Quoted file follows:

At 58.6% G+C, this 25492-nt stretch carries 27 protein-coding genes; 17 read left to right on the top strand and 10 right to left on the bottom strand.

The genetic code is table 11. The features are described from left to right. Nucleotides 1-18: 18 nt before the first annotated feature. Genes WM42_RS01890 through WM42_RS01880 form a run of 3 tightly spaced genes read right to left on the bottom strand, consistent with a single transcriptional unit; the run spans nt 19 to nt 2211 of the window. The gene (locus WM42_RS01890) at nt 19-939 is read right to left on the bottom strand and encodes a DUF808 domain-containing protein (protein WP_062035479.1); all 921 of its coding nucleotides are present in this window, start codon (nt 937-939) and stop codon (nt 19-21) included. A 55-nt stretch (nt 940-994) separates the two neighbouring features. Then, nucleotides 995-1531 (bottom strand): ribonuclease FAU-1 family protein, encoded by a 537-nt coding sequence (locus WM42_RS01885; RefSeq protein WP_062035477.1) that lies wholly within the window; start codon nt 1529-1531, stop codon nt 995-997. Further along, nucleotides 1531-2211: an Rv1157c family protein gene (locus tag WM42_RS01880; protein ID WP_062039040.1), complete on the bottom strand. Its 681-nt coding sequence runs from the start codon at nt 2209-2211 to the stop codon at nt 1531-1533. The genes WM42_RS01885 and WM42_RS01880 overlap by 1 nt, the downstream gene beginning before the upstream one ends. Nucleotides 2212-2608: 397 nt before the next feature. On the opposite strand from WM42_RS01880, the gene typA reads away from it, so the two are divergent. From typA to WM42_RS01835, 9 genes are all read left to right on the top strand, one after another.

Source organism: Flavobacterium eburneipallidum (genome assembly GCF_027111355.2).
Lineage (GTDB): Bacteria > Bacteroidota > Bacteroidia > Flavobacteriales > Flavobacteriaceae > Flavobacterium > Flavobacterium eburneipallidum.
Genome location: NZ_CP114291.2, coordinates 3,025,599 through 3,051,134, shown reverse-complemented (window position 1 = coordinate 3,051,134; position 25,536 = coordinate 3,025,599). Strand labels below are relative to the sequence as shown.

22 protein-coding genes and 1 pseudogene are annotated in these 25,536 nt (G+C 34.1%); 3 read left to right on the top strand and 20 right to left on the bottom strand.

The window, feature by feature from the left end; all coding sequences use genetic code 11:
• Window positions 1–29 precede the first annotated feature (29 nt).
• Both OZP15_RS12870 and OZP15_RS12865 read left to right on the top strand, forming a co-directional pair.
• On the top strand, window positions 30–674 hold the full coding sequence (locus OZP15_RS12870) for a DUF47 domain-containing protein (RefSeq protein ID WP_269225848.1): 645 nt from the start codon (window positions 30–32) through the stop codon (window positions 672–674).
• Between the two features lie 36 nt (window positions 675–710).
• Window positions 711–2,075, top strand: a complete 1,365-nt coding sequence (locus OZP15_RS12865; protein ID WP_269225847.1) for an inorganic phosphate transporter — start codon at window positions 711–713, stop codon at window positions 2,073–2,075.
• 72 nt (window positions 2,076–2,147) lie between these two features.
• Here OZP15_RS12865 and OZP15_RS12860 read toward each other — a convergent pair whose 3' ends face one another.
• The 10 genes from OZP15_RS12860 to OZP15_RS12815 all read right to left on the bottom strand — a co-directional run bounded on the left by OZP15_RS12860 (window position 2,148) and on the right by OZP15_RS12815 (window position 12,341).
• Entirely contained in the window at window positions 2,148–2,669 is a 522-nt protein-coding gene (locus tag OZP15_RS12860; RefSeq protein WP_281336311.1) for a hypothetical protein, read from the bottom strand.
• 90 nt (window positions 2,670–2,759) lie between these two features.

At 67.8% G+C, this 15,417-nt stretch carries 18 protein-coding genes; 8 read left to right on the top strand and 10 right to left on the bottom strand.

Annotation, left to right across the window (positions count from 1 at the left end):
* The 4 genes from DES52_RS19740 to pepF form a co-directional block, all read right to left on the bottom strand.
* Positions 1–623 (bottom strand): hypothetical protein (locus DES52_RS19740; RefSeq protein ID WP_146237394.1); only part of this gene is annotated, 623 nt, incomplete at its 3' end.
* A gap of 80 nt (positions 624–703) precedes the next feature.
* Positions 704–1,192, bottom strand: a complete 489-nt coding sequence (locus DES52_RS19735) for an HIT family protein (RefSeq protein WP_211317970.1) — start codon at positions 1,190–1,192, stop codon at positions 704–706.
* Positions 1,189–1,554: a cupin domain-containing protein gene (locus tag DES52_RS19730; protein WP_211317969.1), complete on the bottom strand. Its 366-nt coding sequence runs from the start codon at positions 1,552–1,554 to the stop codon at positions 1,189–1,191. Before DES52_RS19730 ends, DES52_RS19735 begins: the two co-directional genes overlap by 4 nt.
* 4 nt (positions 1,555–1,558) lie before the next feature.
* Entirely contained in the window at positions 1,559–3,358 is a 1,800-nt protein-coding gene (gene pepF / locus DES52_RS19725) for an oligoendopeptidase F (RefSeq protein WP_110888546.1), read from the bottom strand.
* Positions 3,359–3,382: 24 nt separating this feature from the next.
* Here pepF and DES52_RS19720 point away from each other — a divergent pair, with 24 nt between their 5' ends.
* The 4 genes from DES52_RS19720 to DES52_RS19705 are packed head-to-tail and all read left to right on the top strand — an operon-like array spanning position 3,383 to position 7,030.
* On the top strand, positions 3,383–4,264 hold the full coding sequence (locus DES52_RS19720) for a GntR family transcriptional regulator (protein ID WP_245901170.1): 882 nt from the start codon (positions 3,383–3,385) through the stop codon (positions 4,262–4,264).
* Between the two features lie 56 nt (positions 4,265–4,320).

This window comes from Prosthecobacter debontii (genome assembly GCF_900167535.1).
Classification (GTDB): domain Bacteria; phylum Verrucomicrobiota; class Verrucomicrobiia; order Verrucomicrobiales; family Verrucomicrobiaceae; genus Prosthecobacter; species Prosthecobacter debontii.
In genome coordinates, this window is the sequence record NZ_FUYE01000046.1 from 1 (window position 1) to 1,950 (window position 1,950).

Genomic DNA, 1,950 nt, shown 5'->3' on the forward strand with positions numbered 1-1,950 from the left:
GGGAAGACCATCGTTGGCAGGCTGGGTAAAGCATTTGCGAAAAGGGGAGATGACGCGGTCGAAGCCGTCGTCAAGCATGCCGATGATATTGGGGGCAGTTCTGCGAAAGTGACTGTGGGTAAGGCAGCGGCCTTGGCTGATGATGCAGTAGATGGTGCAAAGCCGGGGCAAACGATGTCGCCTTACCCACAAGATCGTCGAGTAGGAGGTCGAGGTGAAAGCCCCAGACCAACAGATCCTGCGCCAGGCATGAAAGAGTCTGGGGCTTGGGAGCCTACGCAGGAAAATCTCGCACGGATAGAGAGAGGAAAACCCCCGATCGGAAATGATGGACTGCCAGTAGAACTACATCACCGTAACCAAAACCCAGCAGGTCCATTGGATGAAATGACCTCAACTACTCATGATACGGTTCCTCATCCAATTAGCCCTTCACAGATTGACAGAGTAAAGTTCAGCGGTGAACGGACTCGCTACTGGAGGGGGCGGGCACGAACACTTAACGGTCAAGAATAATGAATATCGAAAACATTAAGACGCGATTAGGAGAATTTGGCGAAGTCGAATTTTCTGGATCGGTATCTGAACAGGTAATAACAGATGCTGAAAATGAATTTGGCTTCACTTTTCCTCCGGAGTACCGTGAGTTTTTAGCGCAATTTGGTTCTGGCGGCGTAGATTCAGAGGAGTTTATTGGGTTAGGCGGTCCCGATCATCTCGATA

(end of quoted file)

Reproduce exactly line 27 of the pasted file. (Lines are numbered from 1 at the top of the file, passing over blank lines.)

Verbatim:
* Positions 3,359–3,382: 24 nt separating this feature from the next.